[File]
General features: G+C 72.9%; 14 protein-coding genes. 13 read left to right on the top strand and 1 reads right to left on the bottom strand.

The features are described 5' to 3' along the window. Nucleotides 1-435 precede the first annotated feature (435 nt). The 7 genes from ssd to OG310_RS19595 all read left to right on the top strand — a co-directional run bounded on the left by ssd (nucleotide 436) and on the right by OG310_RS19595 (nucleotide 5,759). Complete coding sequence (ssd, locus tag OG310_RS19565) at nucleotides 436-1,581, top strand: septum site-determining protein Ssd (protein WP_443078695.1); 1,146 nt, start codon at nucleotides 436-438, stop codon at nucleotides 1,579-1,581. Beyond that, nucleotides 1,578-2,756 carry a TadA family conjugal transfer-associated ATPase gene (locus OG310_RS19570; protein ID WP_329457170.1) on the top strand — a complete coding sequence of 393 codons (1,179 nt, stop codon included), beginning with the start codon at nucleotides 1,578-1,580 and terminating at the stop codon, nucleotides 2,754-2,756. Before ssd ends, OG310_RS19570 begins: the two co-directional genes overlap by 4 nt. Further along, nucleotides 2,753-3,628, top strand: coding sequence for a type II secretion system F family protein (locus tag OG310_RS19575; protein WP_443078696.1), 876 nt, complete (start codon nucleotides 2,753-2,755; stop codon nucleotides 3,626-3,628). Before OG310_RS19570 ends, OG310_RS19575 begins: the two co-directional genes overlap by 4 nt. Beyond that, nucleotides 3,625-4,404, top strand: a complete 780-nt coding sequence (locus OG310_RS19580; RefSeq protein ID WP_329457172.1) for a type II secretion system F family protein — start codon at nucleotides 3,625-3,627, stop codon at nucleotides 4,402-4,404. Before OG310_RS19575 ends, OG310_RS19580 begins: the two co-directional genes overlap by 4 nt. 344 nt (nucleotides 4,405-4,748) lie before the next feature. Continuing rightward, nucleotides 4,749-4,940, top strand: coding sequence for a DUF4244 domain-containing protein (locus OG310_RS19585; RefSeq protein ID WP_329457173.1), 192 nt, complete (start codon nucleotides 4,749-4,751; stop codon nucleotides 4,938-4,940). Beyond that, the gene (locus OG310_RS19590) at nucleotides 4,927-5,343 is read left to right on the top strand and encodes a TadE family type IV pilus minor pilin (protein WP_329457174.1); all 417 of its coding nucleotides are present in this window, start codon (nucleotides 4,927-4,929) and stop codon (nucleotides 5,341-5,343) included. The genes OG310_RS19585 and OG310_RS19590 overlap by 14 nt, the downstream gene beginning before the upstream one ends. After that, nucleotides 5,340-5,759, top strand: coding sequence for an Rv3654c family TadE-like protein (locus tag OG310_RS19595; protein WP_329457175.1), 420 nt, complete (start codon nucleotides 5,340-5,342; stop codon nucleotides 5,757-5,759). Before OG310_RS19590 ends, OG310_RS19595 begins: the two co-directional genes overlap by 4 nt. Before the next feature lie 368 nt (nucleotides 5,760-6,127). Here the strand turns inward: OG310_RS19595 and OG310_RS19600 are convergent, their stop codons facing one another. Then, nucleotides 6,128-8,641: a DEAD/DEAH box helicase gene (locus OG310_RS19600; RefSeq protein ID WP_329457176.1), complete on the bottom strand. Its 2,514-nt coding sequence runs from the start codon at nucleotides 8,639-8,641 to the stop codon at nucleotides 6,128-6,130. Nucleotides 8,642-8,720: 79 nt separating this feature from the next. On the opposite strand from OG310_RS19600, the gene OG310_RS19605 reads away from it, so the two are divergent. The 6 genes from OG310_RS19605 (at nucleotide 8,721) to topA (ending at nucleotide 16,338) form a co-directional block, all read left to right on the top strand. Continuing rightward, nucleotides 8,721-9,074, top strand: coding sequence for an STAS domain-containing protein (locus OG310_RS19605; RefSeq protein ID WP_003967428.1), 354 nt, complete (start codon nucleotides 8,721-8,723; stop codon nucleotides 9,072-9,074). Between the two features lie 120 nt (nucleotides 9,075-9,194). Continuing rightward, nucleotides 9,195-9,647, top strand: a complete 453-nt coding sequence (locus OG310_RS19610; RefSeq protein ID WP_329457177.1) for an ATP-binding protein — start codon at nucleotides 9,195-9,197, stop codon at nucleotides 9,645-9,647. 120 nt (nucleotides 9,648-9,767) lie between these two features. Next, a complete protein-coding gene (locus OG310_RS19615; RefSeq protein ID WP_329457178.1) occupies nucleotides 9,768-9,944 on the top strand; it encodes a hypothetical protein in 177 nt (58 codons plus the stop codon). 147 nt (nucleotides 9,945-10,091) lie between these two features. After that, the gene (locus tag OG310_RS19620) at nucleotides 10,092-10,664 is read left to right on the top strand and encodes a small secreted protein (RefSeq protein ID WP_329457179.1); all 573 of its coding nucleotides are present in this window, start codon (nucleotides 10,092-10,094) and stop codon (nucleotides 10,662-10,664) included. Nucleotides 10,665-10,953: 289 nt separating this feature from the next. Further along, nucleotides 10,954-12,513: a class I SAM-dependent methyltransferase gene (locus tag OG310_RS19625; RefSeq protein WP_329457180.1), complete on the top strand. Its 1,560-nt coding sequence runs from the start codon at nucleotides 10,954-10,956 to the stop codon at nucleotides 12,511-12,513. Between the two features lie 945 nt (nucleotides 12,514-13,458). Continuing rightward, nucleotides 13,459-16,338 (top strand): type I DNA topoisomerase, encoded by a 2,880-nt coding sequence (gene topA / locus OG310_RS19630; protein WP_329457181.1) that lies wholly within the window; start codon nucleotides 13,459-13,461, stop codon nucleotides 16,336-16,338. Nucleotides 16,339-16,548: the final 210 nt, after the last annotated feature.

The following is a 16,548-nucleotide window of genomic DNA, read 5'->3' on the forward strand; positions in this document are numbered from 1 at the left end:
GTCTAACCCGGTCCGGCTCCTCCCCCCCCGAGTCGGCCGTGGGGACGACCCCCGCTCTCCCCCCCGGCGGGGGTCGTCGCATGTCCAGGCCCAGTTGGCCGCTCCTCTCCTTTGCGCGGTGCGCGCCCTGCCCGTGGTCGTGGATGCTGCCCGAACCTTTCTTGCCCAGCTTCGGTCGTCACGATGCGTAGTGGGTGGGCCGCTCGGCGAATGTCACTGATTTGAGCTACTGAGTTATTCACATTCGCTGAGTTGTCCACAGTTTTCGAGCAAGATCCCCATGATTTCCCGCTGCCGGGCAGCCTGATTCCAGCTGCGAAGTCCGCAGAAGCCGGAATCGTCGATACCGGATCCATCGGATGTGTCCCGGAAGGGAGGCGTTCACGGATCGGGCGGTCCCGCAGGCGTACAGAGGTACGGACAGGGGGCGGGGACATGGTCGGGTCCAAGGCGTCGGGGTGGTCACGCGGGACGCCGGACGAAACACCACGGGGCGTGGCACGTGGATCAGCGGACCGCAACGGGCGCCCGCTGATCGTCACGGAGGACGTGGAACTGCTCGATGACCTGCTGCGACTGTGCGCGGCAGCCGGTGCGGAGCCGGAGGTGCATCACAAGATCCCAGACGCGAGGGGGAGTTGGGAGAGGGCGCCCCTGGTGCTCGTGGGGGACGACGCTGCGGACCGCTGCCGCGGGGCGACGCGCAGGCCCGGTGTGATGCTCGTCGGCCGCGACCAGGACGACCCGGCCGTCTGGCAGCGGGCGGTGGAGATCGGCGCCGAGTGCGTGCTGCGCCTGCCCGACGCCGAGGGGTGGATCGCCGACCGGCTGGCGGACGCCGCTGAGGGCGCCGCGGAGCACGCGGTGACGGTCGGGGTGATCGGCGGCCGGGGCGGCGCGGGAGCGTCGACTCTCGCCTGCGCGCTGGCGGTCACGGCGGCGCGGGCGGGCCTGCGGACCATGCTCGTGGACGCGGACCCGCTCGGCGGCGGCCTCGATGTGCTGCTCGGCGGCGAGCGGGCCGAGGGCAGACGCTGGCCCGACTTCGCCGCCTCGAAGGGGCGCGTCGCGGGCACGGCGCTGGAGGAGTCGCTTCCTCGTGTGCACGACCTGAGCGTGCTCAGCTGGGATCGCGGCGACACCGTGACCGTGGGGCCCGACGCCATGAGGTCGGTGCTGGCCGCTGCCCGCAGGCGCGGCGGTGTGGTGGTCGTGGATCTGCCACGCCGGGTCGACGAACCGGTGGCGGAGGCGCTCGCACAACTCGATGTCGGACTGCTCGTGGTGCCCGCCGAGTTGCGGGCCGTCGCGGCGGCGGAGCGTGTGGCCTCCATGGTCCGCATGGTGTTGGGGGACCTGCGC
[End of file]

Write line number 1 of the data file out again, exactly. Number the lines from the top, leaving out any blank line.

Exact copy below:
General features: G+C 72.9%; 14 protein-coding genes. 13 read left to right on the top strand and 1 reads right to left on the bottom strand.